“Ever Taken Bribe As President?” (2)

  Wed, 13 Sep 2023
Editorial John Mahama
John Mahama

Election seasons in our country have always occasioned all kinds of public discourse, especially from the camp of opposition NDC.

Always very desperate for power, their “serial” presidential candidate, Mr. John Mahama, and other members of the NDC afflicted with verbal diarrhoea resorting to lies and misinformation to smear the ruling NPP government in the eyes of the right thinking members of our society.

In this polemics, the goal of the NDC is to succeed in its so-called “rescue mission” instead of putting the interest of Ghana first.

From where anybody wants to look at the posturing of the NDC, we are of the opinion that for most times that John Mahama and his followers have tried to poison the atmosphere with those wild allegations such as accusing the President of “packing” the court, they must be resuming their beds after bouts of “sleep walking.” Thus, we may not be far from wrong to say that their claims were not well reasoned out but very illogical because they are on a so-called rescue mission as a life or death endeavour.

Ghanaians have not forgotten the Ford Expedition “gift” to him by a Burkinabe contractor who executed a contract in the Oti Region and millions spent on bus branding under the supervision of late Dzifa Attivor, not to talk about inflated contracts across the country.

It was also on record that before the demise of President Atta Mills in 2012, he had set up a committee to probe the importation of some airplanes under the direction of former President Mahama.

For these and many more, the former President choked when he was asked in 2015 whether he had taken bribe before. We have not forgotten his reaction to the BBC probe whether he had taken a bribe before… and his counter, “You mean as a person,” for the journalist to say, “Yes, as John Mahama.” His response left many Ghanaians very embarrassed to such an extent that Mahama has to save his credibility by rationalising his answer severally. In that interview, he said that in an environment where people are allowed to speak freely on any issue including corruption, the perception is created as if corruption is on the rise.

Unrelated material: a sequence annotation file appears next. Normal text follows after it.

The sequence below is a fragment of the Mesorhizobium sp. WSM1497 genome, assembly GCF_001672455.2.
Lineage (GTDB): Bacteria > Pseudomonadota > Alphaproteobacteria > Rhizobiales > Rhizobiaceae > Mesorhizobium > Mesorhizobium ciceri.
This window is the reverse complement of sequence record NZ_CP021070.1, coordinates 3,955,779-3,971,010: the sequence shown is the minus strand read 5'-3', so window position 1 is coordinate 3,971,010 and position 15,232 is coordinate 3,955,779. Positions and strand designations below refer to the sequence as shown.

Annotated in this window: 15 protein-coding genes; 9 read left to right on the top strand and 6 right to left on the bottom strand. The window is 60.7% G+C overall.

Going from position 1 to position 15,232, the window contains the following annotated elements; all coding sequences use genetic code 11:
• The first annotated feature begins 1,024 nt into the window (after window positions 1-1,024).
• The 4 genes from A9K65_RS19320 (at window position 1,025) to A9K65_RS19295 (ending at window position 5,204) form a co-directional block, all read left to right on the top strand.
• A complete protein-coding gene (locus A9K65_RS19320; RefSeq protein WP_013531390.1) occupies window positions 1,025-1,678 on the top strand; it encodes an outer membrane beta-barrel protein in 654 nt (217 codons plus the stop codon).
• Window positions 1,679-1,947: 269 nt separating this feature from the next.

But Mr Mahama, today that you have the new strength to always accuse President Akufo-Addo of corruption, what has changed? Under your watch it was a perception, but under Akufo-Addo it is real, making it one of your campaign messages. We know Ghana is miles away from winning the fight against corruption, but our efforts so far has not been for want of trying.

One major setback in the fight against corruption is the tendency to limit it to politicians. Meanwhile, all of us including Mr Mahama and his NDC, some people in public and private endeavours are the people who are involved in corruption and giving Ghana the bad name. Going forward, we think the fight against corruption must be embraced by all instead of the politicians making it a campaign tool.

Again, if we still remember what President Obama said to us in 2009 that, to make progress as a country we need strong institutions but not strong men, and work hard to strengthen anti-graft institutions.

The tendency for the pot calling the kettle black will not win us the fight against corruption but bring the country into disrepute like responses such as “as a person, or as a president” to a simple question like, “have you ever been offered bribe?” and Mr Mahama trying to redeem himself by explaining that he was caught off guard.

Certainly, when it comes to the crusade against corruption, Mr Mahama cannot be the standard bearer or the good example.

Source: Daily Guide